In humans, variations in the polysialic acid-producing enzyme ST8SIA2 and disturbances in the cortical inhibitory system are associated with neurodevelopmental psychiatric disorders such as schizophrenia and autism. In mice, the ST8SIA2-dependent formation of polysialic acid during embryonic development is crucial for the establishment of interneuron populations of the medial prefrontal cortex. However, the spatial pattern and the neurodevelopmental mechanisms of interneuron changes caused by loss of ST8SIA2 function have not been fully characterized. Here, we use immunohistochemical analysis to demonstrate that densities of parvalbumin-positive interneurons are not only reduced in the medial prefrontal cortex, but also in the adjacent motor and somatosensory cortices of St8sia2-deficient male mice. These reductions, however, were confined to the rostral parts of the analyzed region. Mice with conditional knockout of St8sia2 under the interneuron-specific Lhx6 promoter, but not mice with a deletion under the Emx1 promoter that targets cortical excitatory neurons and glia, largely recapitulated the area-specific changes of parvalbumin-positive interneurons in the anterior cortex of St8sia2-/- mice. Live imaging of interneuron migration in slice cultures of the developing cortex revealed a comparable reduction of directional persistence accompanied by increased branching of leading processes in slice cultures obtained from St8sia2-/- embryos or from embryos with interneuron-specific ablation of St8sia2. Together, the data demonstrate a cell-autonomous impact of ST8SIA2 on cortical interneuron migration and the distribution of parvalbumin-positive interneurons in the anterior cortex. This provides a neurodevelopmental mechanism for how dysregulation of ST8SIA2 may lead to disturbed inhibitory balance as observed in schizophrenia and autism.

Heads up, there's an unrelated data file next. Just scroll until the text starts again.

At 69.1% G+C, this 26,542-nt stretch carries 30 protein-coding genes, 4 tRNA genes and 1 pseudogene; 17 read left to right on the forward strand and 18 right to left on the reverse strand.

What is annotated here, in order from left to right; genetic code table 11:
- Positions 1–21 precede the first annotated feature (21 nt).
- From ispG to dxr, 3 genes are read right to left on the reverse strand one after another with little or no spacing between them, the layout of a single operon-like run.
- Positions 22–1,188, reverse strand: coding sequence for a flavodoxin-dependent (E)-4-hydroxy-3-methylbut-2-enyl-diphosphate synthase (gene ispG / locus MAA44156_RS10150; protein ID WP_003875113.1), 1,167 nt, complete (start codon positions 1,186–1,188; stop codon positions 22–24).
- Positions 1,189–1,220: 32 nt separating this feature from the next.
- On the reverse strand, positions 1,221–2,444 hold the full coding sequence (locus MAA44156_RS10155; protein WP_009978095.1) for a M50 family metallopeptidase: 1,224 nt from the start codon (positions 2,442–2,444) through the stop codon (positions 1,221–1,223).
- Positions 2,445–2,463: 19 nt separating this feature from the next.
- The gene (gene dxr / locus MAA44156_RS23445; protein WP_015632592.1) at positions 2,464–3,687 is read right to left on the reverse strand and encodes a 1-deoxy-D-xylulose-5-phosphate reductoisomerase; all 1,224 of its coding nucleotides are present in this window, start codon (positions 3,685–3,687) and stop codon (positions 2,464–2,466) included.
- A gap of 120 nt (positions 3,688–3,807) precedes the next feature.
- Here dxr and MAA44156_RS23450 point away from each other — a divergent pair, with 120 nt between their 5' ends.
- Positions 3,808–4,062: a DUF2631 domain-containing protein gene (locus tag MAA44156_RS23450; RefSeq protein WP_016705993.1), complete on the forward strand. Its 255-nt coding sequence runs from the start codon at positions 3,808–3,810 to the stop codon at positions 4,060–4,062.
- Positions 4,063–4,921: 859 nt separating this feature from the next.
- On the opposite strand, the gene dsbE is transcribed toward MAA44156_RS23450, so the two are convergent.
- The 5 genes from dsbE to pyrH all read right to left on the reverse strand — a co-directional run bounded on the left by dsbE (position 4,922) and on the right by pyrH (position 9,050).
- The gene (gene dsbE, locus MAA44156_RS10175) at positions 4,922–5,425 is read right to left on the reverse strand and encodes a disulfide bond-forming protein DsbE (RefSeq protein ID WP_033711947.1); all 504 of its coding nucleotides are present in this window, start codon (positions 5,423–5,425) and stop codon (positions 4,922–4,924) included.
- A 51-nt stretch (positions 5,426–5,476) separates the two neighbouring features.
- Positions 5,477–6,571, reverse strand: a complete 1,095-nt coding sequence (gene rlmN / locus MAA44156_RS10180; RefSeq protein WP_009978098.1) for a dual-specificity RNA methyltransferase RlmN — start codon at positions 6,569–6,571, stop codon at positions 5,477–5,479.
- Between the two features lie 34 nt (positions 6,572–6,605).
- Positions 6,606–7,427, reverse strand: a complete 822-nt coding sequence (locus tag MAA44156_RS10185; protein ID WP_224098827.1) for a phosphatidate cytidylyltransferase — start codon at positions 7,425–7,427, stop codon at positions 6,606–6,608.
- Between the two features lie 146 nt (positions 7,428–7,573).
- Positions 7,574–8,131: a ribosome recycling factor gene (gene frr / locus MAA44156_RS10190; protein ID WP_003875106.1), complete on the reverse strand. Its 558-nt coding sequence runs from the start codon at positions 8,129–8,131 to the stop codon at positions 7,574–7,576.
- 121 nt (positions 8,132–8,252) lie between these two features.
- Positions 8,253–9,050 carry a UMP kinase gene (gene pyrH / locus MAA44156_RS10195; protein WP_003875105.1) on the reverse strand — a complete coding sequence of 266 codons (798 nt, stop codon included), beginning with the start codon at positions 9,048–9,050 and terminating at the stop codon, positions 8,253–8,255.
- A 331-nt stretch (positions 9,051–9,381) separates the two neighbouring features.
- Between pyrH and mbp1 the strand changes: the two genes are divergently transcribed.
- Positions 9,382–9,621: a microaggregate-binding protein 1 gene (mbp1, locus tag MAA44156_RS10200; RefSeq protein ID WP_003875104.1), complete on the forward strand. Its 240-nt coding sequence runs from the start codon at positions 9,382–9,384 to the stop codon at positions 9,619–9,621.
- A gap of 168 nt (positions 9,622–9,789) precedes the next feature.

Keywords: PSA-NCAM; autism; parvalbumin-positive interneurons; polysialic acid; prefrontal cortex; schizophrenia.
© 2019 The Authors. Journal of Neurochemistry published by John Wiley & Sons Ltd on behalf of International Society for Neurochemistry.